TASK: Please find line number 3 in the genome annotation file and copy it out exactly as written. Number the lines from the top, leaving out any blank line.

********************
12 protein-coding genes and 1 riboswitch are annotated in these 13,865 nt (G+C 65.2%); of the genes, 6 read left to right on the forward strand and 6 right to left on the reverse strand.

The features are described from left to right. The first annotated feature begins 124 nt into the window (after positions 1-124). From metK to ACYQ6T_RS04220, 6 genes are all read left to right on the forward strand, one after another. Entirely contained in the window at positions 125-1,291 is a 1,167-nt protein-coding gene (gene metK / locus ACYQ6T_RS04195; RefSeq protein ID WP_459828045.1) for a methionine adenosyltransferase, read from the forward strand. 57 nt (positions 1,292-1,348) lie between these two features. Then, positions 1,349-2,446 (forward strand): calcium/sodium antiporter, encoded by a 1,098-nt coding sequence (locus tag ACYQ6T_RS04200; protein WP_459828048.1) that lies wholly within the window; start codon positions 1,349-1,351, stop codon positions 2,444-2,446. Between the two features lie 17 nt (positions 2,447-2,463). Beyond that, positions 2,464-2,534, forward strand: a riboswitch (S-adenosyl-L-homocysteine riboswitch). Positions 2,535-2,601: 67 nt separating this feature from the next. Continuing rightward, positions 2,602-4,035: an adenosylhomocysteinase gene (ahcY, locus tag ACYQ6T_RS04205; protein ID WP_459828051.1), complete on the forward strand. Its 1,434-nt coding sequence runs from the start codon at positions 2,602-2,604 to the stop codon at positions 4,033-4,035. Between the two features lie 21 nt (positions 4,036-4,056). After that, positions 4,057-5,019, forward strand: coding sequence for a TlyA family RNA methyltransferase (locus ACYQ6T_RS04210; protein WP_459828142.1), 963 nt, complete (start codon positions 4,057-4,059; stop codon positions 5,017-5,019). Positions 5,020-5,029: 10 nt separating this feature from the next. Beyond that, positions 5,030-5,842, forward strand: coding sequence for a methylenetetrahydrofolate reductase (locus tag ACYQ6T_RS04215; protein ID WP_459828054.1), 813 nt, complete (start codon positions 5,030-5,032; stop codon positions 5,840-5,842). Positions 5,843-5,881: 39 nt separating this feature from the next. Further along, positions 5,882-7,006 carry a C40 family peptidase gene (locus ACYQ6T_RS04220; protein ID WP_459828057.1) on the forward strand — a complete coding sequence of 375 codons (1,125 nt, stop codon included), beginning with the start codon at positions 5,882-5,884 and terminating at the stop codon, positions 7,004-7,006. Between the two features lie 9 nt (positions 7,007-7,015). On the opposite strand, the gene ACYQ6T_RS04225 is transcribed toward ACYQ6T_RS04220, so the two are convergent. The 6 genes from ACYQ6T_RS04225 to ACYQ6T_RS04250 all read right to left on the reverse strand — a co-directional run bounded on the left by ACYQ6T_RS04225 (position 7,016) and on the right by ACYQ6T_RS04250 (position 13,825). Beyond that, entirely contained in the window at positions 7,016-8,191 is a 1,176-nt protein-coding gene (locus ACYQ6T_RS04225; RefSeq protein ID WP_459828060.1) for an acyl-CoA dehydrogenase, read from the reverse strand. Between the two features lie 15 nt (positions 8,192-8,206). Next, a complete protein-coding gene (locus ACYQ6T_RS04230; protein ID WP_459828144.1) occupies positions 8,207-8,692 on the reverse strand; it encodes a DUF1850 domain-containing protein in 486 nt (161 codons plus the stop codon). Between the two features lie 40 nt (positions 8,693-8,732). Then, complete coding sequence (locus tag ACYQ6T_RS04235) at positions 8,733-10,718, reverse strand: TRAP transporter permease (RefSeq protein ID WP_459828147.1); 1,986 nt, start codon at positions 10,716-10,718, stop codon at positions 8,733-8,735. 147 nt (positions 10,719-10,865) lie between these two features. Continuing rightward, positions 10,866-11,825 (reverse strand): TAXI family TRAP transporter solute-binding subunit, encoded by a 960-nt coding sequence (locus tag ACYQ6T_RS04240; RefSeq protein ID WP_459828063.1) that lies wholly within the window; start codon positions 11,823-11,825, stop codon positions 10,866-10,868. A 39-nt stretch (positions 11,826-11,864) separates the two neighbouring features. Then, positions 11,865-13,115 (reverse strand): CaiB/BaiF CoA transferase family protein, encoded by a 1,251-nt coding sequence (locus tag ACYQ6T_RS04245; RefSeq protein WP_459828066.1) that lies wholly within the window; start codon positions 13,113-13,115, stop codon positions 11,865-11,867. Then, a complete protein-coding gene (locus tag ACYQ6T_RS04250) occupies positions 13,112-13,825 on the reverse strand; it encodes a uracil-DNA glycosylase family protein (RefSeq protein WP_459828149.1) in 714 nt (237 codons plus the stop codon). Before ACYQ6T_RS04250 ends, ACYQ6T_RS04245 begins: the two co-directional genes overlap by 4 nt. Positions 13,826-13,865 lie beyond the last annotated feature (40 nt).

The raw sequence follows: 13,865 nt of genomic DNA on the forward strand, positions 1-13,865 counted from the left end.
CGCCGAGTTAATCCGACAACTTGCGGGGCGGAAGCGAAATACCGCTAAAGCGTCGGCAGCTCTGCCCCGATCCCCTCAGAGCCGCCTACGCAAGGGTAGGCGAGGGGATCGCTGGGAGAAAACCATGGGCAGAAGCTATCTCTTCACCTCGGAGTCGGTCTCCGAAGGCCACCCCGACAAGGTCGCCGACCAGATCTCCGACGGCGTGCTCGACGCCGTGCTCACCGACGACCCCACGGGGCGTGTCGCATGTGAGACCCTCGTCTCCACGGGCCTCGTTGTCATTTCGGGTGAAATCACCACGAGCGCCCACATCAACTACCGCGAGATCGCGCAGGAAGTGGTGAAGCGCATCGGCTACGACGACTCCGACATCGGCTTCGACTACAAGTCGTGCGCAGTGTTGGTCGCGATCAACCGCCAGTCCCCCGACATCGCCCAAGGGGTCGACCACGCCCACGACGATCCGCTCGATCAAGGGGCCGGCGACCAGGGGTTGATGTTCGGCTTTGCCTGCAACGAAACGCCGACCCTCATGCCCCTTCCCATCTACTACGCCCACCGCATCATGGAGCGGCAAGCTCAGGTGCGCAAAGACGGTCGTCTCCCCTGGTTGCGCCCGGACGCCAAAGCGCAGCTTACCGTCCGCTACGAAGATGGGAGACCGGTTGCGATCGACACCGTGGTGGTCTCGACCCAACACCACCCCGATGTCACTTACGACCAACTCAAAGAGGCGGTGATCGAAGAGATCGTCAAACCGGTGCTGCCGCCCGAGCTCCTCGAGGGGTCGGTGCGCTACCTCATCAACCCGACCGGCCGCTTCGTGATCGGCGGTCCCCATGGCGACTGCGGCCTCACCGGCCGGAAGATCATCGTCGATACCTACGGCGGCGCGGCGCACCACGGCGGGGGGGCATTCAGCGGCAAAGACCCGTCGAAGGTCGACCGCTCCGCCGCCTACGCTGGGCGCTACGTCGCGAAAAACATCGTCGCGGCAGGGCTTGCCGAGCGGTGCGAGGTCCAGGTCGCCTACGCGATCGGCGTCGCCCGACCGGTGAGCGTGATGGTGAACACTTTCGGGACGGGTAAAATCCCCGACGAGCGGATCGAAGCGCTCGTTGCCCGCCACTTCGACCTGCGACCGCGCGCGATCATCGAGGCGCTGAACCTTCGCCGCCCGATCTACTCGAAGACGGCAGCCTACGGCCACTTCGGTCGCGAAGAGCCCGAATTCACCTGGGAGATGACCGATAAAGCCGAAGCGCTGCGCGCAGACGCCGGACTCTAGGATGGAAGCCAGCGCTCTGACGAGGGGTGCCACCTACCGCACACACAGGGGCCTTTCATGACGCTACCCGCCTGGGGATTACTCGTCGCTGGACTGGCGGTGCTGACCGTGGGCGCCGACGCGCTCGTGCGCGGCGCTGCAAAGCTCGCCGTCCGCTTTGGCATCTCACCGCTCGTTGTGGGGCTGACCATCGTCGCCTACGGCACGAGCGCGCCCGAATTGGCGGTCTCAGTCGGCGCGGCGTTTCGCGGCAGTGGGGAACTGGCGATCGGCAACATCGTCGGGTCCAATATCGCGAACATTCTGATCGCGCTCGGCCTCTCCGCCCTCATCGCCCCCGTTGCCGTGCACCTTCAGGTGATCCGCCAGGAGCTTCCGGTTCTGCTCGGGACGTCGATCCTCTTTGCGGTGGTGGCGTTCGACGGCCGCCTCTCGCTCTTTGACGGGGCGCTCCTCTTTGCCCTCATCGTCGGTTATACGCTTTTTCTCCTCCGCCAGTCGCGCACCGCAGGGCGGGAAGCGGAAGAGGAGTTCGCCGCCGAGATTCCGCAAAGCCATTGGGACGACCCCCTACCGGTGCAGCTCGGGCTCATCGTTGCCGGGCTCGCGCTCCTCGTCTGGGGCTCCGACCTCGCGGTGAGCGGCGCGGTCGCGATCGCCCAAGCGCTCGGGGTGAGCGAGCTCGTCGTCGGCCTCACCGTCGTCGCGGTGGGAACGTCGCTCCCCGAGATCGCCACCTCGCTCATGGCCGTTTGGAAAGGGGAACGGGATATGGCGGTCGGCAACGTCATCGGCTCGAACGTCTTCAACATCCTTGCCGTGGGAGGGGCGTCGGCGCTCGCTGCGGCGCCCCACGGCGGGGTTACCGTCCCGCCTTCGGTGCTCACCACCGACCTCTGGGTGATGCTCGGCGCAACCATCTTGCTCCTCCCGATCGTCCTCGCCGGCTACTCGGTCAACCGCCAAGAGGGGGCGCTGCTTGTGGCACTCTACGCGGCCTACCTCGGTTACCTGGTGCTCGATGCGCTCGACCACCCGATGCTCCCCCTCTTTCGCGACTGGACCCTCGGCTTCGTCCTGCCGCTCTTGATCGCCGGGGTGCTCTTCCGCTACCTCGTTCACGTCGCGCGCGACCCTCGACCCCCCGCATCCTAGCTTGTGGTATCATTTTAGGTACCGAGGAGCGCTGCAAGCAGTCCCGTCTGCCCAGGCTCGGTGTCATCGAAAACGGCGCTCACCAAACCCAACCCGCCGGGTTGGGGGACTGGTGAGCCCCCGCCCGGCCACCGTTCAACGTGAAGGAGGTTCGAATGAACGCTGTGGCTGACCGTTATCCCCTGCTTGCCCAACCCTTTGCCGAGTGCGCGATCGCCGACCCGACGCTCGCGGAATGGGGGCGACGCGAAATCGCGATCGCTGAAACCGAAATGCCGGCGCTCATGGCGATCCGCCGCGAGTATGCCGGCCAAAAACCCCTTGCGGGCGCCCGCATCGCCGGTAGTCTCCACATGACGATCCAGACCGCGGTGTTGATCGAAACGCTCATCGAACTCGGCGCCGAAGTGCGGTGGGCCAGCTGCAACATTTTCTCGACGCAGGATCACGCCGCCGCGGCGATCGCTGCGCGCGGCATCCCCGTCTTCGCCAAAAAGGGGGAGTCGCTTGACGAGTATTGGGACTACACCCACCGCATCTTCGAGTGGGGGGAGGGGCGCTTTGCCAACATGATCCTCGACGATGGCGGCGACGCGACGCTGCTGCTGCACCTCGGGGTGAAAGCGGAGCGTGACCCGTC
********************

The raw sequence follows: 13,865 nt of genomic DNA on the forward strand, positions 1-13,865 counted from the left end.